US-based humanitarian agency World Relief has joined a chorus of outrage against President Trump's reported comments about 's***hole countries'.
The evangelical relief and development organisation signed a letter written collectively by members of the Evangelical Immigration Table, a coalition of leaders and organisations seeking biblical solutions for immigration.
The letter expressed frustration with the words reportedly used by President Trump to describe particular African nations, along with Haiti and El Salvador, from which many Americans have emigrated.
It highlighted the fact that immigrants from 'every country in the world have contributed to the greatness of this country'.
'The Scriptures teach us that each human person – regardless of their country of origin – is made in the image of God, with inherent and infinite dignity,' the letter stated. 'These biblical values inform our national values as well. The United States was founded upon the conviction that all people are created equal – though, as Martin Luther King, Jr, reminded our country, we have not always lived up to that truth.'
The letter also praised bipartisan efforts to ensure 'Dreamers', who were brought to the US as children but face deportation to countries of which they have no memory, can be granted legal status to remain in the US and continue to work.
'We pledge to the Dreamers who know most personally the urgency of this situation – including many within our churches and organizations –that we will continue to stand with them and work for a just, compassionate solution,' the letter concluded.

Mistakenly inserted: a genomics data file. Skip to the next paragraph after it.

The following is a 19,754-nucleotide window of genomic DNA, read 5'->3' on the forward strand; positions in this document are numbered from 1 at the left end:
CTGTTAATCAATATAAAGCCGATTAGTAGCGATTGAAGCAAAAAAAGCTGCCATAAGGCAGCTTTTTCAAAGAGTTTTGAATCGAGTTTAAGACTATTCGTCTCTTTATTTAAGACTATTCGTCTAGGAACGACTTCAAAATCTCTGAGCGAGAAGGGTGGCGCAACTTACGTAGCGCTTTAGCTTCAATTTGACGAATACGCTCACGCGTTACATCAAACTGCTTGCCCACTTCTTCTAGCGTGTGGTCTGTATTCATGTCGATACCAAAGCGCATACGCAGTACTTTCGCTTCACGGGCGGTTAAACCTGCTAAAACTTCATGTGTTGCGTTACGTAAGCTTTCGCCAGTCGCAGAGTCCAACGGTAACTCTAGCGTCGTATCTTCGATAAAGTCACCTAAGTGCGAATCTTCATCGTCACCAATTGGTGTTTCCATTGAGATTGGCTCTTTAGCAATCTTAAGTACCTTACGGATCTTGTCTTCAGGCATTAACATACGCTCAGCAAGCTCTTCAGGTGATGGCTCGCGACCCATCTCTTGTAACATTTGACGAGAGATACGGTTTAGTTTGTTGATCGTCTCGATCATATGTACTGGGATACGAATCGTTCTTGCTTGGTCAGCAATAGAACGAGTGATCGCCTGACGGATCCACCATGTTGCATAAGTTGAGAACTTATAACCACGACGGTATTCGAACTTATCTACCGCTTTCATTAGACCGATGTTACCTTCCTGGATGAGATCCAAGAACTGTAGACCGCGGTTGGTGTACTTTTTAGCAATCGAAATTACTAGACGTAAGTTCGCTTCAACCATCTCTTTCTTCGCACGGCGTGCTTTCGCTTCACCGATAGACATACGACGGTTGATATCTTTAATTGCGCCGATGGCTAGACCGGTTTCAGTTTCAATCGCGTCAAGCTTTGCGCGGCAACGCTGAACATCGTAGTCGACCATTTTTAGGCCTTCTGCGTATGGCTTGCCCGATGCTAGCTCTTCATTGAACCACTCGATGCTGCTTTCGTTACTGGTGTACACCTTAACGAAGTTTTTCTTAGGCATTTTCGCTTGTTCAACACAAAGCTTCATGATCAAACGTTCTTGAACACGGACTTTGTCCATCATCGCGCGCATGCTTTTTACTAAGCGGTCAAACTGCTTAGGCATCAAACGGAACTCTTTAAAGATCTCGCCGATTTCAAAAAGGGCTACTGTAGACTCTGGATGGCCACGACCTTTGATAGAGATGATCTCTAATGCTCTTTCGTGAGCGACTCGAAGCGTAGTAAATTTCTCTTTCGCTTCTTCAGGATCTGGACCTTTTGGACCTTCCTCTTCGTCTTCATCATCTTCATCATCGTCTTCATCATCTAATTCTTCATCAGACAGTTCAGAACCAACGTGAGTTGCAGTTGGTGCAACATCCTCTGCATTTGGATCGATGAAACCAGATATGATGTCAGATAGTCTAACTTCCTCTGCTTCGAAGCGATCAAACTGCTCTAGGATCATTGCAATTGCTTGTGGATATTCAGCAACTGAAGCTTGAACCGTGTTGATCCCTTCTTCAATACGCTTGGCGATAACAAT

The plight of Dreamers has been highlighted by the case of Jorge Garcia, a 39-year-old landscaper brought to the US at the age of 10 and deported to Mexico yesterday. He is married with two children and has no criminal record. Garcia was deemed too old on his arrival to benefit from the Obama-era Deferred Action for Childhood Arrivals (DACA) programme.
An emotional video showing the family's farewell at Detroit Metro Airport has been widely shared. Russell Moore, head of the Southern Baptist Convention's Ethics & Religious Liberty Commission, tweeted: 'This is outrageous. The Congress should fix this immediately. Too many families have been torn apart.'
The DACA programme itself has long been a target of Republican lawmakers. While there have been attempts at a bipartisan solution, President Trump blamed his opponents for their failure, tweeting on Sunday: 'DACA is probably dead because the Democrats don't really want it, they just want to talk and take desperately needed money away from our Military.'
Legislative solutions have so far been thwarted over attempts to fold them in with other measures such as support for Trump's border wall.